This morning Chancellor Kwasi Kwarteng announced his 'mini-budget' with a wide ranging list of measures designed to help individuals and businesses with rising inflation, energy costs and to stimulate economic growth.
The Chancellor's growth plan announced lots of tax cutting, with almost £45 billion of tax cuts to be delivered by 2026-27.
The highlights of this 'mini-budget' include:
The April 2023 rise in corporation tax to a top rate of 25% has been scrapped. The rate will therefore remain at 19%.
The annual investment allowance, which was due to reduce to £200,000 from April 2023, will instead remain at £1 million.
The off-payroll working reforms will be repealed from 6 April 2023. Therefore, workers providing their services via an intermediary will once again be responsible for assessing their IR35 status and for paying the correct amount of tax and national insurance.
From April 2023 the basic rate of income tax will reduce from 20% to 19% and the additional rate of 45% (payable on income above £150,000) will be abolished. Therefore, the top rate of income tax will be 40%.
National insurance contributions (NICs)
The recent NIC rise of 1.25% is to be reversed from 6 November this year and the Health and Social care levy (which would have replaced the 1.25% increase) will also be cancelled. The 1.25% increase to tax on dividends, introduced to ensure dividend income was subject to a 1.25% increase, is also being reversed.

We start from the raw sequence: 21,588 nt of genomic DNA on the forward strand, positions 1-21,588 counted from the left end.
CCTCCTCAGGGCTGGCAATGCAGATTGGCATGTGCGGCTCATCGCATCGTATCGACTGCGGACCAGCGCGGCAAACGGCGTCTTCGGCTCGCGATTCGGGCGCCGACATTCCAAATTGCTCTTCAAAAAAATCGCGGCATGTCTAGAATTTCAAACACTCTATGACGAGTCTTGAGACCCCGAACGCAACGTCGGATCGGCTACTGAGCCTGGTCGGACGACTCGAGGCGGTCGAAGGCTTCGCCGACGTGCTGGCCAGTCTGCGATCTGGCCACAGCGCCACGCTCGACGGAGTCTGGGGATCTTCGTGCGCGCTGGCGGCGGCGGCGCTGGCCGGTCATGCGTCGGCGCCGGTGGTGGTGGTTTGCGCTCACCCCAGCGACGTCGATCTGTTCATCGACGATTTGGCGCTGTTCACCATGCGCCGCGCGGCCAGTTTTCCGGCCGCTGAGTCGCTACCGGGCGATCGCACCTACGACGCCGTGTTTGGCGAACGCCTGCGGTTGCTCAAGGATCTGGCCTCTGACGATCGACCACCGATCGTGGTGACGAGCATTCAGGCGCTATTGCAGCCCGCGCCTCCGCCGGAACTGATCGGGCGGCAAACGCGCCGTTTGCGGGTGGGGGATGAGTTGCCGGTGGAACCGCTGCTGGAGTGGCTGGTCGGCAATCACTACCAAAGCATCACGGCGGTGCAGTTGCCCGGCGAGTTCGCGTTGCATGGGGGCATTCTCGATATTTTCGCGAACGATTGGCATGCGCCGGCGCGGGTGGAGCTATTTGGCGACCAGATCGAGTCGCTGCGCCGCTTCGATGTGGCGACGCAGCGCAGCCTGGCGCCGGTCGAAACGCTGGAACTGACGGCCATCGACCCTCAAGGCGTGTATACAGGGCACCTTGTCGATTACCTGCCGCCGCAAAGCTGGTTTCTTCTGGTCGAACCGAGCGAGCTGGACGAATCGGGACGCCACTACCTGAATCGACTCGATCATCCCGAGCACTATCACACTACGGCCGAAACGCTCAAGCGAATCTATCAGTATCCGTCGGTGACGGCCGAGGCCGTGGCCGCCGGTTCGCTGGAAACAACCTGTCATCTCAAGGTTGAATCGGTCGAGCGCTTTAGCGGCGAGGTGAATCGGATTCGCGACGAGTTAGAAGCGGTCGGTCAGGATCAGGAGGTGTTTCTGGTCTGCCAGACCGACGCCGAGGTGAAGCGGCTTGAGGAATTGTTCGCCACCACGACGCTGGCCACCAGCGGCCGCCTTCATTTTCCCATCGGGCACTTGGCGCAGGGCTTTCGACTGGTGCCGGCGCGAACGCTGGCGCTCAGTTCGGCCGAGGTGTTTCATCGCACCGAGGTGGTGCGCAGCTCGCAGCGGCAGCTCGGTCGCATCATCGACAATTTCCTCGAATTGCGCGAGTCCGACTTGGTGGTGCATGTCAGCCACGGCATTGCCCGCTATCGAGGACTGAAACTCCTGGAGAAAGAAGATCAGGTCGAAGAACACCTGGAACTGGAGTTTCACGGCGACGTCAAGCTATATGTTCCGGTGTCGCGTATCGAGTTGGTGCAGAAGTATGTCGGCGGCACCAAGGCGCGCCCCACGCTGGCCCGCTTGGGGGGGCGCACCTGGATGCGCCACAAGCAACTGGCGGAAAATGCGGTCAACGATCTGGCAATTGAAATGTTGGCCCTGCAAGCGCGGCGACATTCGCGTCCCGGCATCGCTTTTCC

Stamp duty land tax (SDLT)
With immediate effect, the SDLT residential threshold of £125,000 is increased to £250,000. This means that the 0% band is extended to £250,000 for buyers not paying the 3% surcharge. For buyers paying the surcharge (e.g. companies and second home buyers) the 3% band is also extended to £250,000. This represents a potential saving of up to £2,500 per property. These changes could have a significant impact on whether a multiple dwellings relief claim should be made and transactions which have already exchanged but not yet completed.
In addition, the first time buyer nil rate threshold has increased from £300,000 to £425,000 and the maximum value of a property on which this relief can be claimed has increased from £500,000 to £625,000.
Generous incentives have been introduced for investment zones, including full SDLT relief on land acquired for commercial or residential development, full business rates relief on newly occupied and expanded premises, zero employer NICs on new employee earnings up to £50,270, 100% enhanced capital allowance relief and accelerated enhanced structures and buildings allowance relief of 20% a year.
From April 2023 companies will be able to raise up to £250,000 of seed enterprise investment scheme (SEIS) investment (an increase from £100,000) with the gross asset limit increasing to £350,000 and the age limit from 2 to 3 years. Qualifying companies can issue up to £60,000 of company share option plan (CSOP) options (an increase from £30,000).